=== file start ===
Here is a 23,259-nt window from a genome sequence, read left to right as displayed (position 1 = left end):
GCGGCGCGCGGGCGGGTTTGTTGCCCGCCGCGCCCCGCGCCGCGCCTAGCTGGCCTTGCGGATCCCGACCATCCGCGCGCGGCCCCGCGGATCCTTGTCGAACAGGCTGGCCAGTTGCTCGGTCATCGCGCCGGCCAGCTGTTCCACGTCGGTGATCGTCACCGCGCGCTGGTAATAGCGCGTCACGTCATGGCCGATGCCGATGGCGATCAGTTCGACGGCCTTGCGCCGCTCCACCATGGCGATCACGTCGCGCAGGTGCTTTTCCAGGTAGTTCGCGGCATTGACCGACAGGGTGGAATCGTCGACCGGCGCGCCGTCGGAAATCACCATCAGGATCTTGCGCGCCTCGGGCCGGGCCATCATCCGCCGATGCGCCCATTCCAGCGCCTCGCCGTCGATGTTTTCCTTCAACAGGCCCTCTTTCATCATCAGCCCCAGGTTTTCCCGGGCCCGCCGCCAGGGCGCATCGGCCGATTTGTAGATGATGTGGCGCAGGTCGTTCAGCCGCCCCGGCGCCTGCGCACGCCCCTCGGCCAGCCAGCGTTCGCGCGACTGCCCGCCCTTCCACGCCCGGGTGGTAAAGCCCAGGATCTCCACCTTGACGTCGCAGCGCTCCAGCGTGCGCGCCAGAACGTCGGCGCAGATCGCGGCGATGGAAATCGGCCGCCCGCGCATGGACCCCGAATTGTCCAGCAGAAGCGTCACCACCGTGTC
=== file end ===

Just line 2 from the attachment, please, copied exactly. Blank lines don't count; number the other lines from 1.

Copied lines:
GCGGCGCGCGGGCGGGTTTGTTGCCCGCCGCGCCCCGCGCCGCGCCTAGCTGGCCTTGCGGATCCCGACCATCCGCGCGCGGCCCCGCGGATCCTTGTCGAACAGGCTGGCCAGTTGCTCGGTCATCGCGCCGGCCAGCTGTTCCACGTCGGTGATCGTCACCGCGCGCTGGTAATAGCGCGTCACGTCATGGCCGATGCCGATGGCGATCAGTTCGACGGCCTTGCGCCGCTCCACCATGGCGATCACGTCGCGCAGGTGCTTTTCCAGGTAGTTCGCGGCATTGACCGACAGGGTGGAATCGTCGACCGGCGCGCCGTCGGAAATCACCATCAGGATCTTGCGCGCCTCGGGCCGGGCCATCATCCGCCGATGCGCCCATTCCAGCGCCTCGCCGTCGATGTTTTCCTTCAACAGGCCCTCTTTCATCATCAGCCCCAGGTTTTCCCGGGCCCGCCGCCAGGGCGCATCGGCCGATTTGTAGATGATGTGGCGCAGGTCGTTCAGCCGCCCCGGCGCCTGCGCACGCCCCTCGGCCAGCCAGCGTTCGCGCGACTGCCCGCCCTTCCACGCCCGGGTGGTAAAGCCCAGGATCTCCACCTTGACGTCGCAGCGCTCCAGCGTGCGCGCCAGAACGTCGGCGCAGATCGCGGCGATGGAAATCGGCCGCCCGCGCATGGACCCCGAATTGTCCAGCAGAAGCGTCACCACCGTGTC